Thus, at some “point” I barely remember within the last few months, I chose to stop watching them.

Two-or-so months later: Wow, such a relief. I did not even know I had been so strongly affected by that stuff.

My whole worldview has already begun to improve. It’s not just that I’m happier. I’m more willing to read Scripture daily, even going into (gasp!) Leviticus. To my surprise, I have (shock, again) more time to read other books. My creative drive has improved. I feel I’m friendlier around people at church and in my job, and I’m even more tolerant to my silly dog.

Oh—and that original problem, my weird suspicion of negativity about fantastical stories? It’s all but gone.

Again, how strange to find that my problem relating to something “frivolous,” like popular culture, could point me toward a problem in real life.

Cynicism sells, but there were some who resisted

Now I begin to wonder how many other people are being “poisoned” by similar material. And I also wonder, how much of our plain nastiness toward other people could be at least relieved by intentionally throwing away those “pills” and pursuing better nutrition.

For instance, I happened across a random and positive tweet that actually reflected, for the first time, my problem and cure.

And back in 2017, I remember reading a takedown of these “snarky critics and reviewers” from none other than Jordan Vogt-Roberts, director of a Kong: Skull Island (2017), a movie I haven’t even seen (yet).

Vogt-Roberts had launched a gracious yet fierce Twitter tirade versus the “CinemaSins” style of nitpicking in particular:

The director’s following tweets encapsulate the problem with CinemaSins videos: “They’re often just wrong or think they’re smarter than you.” . . . As Vogt-Roberts pointed out later in the thread, there’s nothing wrong with film criticism making compelling arguments, even if it’s criticizing a film of his. The problem is less the target of criticism and more the manner and execution of that criticism.3

Of course, that’s a plain secular solution. It would only be of limited help apart from Christ’s saving grace.

Yet I’m grateful for what seems to be the Holy Spirit’s leading to help me recover from this creeping nastiness.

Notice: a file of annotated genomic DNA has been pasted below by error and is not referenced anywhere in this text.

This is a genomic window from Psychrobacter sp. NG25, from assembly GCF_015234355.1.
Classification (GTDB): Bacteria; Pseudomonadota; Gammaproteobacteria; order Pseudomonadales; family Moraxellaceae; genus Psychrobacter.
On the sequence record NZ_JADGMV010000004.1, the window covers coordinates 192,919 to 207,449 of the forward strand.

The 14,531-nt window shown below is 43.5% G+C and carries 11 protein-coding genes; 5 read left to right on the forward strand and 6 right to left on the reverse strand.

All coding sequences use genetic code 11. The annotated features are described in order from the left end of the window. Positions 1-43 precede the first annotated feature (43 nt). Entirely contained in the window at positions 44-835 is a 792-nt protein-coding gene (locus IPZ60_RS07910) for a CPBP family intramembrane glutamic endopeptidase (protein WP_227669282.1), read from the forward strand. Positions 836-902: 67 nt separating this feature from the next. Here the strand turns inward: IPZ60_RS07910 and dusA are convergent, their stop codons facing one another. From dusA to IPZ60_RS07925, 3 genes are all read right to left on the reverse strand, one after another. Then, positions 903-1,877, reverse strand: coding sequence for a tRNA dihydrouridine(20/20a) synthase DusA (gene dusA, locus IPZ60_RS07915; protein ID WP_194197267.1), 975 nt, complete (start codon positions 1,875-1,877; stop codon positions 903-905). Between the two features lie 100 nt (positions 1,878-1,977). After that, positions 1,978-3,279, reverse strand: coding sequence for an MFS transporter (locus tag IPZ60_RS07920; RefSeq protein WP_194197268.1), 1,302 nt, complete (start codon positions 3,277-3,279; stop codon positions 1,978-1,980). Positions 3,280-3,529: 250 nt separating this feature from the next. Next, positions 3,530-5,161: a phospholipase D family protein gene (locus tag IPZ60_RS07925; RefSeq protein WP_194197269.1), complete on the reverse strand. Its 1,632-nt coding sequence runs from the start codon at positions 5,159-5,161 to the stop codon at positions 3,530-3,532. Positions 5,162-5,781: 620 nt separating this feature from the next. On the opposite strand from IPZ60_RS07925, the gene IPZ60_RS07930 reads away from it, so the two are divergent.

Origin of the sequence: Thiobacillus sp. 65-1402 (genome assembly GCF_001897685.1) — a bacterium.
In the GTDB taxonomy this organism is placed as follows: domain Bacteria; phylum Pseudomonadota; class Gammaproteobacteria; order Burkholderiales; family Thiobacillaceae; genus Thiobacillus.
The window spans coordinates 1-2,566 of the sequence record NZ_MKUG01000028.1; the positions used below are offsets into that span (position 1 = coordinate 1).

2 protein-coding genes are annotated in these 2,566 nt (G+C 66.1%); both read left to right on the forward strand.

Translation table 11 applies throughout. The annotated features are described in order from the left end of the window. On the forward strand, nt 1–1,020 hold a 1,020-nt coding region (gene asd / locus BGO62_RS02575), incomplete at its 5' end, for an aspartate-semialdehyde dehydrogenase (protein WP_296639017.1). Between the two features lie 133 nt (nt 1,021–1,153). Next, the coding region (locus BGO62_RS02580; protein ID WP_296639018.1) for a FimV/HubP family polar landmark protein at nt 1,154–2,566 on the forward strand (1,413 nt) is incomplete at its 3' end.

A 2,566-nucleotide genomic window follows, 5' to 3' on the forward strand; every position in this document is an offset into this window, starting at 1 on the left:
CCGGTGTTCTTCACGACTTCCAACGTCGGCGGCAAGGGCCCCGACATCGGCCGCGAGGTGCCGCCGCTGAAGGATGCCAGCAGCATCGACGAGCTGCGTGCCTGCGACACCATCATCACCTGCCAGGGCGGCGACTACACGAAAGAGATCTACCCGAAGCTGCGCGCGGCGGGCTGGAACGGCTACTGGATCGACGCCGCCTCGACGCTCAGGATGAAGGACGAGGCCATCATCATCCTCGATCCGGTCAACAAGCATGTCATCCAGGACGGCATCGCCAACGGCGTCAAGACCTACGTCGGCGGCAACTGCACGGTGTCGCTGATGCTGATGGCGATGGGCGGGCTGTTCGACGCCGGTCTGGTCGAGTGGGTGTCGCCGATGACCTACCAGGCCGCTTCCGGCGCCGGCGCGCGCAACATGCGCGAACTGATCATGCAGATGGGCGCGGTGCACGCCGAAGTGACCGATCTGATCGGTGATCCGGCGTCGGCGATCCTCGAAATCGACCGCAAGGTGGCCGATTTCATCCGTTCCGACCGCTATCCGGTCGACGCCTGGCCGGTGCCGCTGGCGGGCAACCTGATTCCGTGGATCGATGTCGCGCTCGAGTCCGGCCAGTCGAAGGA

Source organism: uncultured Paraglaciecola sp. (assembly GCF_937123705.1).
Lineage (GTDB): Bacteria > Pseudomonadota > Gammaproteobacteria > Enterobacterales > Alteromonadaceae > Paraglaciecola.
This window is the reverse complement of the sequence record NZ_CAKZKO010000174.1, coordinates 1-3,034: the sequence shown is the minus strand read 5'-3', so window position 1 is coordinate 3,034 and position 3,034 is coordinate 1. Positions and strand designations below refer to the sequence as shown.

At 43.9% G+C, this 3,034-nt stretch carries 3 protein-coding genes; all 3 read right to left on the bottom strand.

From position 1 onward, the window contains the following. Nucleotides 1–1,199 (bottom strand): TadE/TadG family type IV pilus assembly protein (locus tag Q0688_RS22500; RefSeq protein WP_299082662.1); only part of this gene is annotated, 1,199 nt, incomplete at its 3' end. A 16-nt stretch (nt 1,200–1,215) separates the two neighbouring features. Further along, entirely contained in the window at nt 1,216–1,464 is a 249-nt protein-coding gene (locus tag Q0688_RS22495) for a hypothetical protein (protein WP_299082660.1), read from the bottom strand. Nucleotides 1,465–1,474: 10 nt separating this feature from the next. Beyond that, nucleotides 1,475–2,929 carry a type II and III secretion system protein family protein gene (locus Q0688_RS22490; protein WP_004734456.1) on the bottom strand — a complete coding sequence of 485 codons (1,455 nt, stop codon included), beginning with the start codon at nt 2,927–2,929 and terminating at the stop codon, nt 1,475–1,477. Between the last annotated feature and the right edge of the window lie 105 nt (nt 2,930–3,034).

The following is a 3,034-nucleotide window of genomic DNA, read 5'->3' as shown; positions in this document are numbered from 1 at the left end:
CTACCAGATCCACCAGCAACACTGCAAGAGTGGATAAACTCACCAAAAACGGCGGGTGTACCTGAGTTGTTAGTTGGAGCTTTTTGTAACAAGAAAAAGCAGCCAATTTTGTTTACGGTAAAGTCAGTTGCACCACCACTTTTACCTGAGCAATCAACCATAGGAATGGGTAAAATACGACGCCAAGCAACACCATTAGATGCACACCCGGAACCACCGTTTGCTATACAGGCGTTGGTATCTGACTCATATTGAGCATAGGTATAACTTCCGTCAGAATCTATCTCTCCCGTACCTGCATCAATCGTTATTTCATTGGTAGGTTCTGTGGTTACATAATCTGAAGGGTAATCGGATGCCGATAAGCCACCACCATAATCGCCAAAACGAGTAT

After all, I spent enough time being exposed to the evangelical equivalent of counting “sins” in stories. Why should I put up with the same nonsense from cynical “critics” who don’t even share my view of stories’ ultimate purpose?

  1. Along with these “critics’ ” frequent flippancy and negativity, their flagrant use of profanity had also begun creeping into my brain and heart. I was developing temper and bad-language problem. News flash: hearing bad words can sometimes result in a form of moral “time travel.” Being exposed to their effect can lead to your sinful cause.
  2. From Mark 7:15, 18b–23, Jesus says: “There is nothing outside a person that by going into him can defile him, but the things that come out of a person are what defile him. … Do you not see that whatever goes into person from outside cannot defile him, since it enters not his heart but his stomach, and is expelled? . . . What comes out of a person is what defiles him. For from within, out of the heart of man, come evil thoughts, sexual immorality, theft, murder, adultery, coveting, wickedness, deceit, sensuality, envy, slander, pride, foolishness. All these evil things come from within, and they defile a person.”
  3. Josh Spiegel, “‘Kong: Skull Island’ Director Pinpoints the Problem With CinemaSins,” The Hollywood Reporter, Aug. 15, 2017.

Stories That Celebrate Life: ‘The Measure of a Man’

Captain Jean-Luc Picard: “Your honor, Starfleet was founded to seek out new life. Well, there it sits!”
| Jan 31, 2019 | No comments | Series:

While factions and nations seek out new ways to destroy life, stories that celebrate life ought to convict us.

This miniseries, Stories That Celebrate Life, will explore a few such fictional works.

I’ll start with perhaps the best season 2 story of Star Trek: The Next Generation (TNG). In fact, it’s one of the best episodes of the series.1